“No matter what your ability is, effort is what ignites that ability and turns it into accomplishment.”― Carol S. Dweck, Mindset: The New Psychology Of Success
We know that students who develop a growth, rather than a fixed mindset, will believe that their effort matters. They are more likely to lean in and embrace a challenge, even if they fail on their first attempt. Failure is part of the process and something to spark curiosity rather than embarrassment or shame. A task that is difficult to accomplish, for a person with a growth mindset, is, as Carol Dweck would say, “Fun.” Therefore, it is critical that students understand that their effort matters more than how “smart” they may think they are.
What does this actually look like in the modern classroom or learning environment? How do we make a growth mindset the fabric of our daily lessons so that students find themselves immersed in it?
One way is to design learning spaces where students experience daily opportunities to succeed (or fail) that are not necessarily tied to the grade book. For example, if my starting routine is a prompt that allows students to revisit what we did in the previous class, but is not a quiz, then students can openly engage without the fear of being right or wrong. Or my opener could be as my friend Joe Clausi suggests, "...an open ended question, which at all cost possible - tie into a real world applicable purpose..." Ultimately what students come to recognize when they engaged in these kinds of no-stakes activities is that what matters most is their effort, not their accomplishment. Remember, no matter what your ability is, effort is what ignites that ability and turns it into accomplishment.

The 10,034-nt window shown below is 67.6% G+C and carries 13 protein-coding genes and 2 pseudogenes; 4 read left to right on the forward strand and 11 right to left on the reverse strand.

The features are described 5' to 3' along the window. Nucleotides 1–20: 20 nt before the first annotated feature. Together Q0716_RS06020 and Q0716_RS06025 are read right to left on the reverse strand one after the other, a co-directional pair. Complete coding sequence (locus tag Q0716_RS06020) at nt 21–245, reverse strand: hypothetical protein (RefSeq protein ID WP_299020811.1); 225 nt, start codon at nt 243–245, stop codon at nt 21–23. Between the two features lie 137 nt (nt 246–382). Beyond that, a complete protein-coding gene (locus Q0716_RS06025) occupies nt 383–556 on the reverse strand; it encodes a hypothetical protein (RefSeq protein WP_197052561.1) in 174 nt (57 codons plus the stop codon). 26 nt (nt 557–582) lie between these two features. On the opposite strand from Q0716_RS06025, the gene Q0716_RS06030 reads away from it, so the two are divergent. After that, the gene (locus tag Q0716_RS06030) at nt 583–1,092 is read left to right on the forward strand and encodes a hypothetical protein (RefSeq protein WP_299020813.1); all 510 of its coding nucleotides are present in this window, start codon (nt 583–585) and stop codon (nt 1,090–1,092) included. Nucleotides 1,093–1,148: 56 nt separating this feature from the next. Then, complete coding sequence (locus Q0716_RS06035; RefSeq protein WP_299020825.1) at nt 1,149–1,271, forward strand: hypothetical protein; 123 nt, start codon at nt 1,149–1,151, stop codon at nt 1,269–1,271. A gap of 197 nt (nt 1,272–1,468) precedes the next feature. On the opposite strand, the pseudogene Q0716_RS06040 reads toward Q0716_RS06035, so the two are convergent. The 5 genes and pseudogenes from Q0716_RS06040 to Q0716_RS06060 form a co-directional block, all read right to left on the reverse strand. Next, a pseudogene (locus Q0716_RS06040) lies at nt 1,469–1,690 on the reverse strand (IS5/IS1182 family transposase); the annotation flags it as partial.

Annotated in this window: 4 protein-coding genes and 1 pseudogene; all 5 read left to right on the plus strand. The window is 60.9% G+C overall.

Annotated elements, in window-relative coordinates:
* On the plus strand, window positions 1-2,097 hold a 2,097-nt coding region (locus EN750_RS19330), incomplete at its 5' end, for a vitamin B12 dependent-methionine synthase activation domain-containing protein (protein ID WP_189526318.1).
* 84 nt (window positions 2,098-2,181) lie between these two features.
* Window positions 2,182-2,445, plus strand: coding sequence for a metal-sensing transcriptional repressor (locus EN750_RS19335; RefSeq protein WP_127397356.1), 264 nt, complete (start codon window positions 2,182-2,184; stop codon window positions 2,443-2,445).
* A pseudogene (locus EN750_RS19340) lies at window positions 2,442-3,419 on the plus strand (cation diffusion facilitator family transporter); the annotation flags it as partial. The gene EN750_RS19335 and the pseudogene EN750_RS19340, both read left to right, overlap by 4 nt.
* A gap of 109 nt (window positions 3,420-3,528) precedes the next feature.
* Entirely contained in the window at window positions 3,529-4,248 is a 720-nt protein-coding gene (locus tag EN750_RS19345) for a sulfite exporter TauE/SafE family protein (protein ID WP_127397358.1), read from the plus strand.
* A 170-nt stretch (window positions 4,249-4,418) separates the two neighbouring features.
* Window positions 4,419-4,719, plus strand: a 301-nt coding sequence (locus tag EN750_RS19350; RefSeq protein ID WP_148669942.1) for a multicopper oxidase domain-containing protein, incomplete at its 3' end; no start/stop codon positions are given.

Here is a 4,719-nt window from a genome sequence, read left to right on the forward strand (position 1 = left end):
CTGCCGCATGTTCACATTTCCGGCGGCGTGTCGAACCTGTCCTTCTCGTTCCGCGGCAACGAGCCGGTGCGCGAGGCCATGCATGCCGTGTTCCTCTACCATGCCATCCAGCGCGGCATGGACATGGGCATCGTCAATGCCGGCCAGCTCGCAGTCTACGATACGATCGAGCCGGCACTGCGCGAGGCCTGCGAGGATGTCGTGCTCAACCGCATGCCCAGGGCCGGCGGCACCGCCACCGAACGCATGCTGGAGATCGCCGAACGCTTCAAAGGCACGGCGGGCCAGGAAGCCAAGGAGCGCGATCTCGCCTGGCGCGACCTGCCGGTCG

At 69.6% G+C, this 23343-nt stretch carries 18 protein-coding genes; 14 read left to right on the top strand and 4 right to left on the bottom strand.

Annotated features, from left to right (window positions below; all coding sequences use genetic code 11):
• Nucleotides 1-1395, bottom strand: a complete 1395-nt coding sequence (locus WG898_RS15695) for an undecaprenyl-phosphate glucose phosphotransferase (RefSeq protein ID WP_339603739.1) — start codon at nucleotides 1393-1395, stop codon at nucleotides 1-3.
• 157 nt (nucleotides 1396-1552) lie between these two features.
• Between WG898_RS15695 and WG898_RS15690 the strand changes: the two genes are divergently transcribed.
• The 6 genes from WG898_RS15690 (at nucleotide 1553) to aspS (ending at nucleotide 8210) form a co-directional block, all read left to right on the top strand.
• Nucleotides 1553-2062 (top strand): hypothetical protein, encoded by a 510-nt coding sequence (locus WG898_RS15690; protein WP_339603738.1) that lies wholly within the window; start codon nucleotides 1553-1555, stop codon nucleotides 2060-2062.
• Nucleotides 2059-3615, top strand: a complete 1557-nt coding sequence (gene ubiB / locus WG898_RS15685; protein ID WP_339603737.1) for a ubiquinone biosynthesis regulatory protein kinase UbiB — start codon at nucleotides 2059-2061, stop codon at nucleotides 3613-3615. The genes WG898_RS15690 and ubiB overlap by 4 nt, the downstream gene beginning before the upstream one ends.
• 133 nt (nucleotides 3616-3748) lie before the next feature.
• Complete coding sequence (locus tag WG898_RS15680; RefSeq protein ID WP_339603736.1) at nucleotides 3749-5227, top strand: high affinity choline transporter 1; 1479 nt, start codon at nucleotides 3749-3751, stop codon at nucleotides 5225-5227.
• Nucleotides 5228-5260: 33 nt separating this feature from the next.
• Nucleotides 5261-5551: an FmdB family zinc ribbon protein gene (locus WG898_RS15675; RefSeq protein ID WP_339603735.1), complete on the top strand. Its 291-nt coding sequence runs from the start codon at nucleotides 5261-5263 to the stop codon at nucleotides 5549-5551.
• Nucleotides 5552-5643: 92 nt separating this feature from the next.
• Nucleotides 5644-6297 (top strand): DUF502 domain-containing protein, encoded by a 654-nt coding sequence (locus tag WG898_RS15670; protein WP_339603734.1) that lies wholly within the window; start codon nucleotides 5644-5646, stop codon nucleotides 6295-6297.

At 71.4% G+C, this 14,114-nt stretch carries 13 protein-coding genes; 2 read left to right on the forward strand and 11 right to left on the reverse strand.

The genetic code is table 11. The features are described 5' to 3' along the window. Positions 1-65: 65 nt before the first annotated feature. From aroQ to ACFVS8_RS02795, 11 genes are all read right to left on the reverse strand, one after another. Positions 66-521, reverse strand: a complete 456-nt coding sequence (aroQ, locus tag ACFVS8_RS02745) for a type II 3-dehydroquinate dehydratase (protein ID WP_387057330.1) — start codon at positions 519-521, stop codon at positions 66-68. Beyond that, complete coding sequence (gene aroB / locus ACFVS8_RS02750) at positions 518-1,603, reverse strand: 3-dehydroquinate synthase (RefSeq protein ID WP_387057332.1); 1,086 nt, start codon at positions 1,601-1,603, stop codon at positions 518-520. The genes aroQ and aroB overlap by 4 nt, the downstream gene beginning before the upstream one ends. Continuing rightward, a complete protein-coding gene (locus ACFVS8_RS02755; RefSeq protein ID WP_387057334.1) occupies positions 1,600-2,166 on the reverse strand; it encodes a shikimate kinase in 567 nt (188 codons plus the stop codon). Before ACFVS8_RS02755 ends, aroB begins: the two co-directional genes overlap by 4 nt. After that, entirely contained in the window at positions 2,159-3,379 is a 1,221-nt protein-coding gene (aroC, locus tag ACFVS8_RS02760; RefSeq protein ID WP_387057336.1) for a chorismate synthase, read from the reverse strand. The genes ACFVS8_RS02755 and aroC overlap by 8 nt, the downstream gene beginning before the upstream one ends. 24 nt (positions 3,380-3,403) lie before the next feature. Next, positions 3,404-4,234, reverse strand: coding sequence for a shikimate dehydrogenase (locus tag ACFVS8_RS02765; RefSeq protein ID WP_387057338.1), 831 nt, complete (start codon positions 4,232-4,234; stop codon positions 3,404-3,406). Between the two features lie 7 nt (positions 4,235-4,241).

On the contrary, if an activity is graded and students can score poorly or fail, to develop a growth mindset we must embed multiple opportunities to show comprehension. Here again, it is not about performance, but student effort. If a student did not "get it" the first time that is okay, it is all part of the process, that student can keep trying until she can demonstrate understanding.
We must be careful not to fall into the trap of thinking of a growth mindset as a goal we eventually reach. My friend, Bryan Gibson, recently shared with me an insightful observation. Bryan, who has done a significant amount of research on mindsets in education for LearnLife, has noticed that we often make the mistake of perceiving growth mindsets in students as a destination rather than the journey. As if to suggest that if teachers engage in this important work correctly, then someday their students will all have arrived at a growth mindset. Byran’s point is that if you think you have finally developed a growth mindset your mind is actually fixed. A growth mindset is a way of being on the journey of life, not a future destination.
If we weave these kinds of opportunities for students into the fabric of our daily lessons, we develop learning environments that help students believe that their effort will increase their ability and competence - aka they will develop a growth mindset, not as an accomplishment, but as a way of approaching their learning.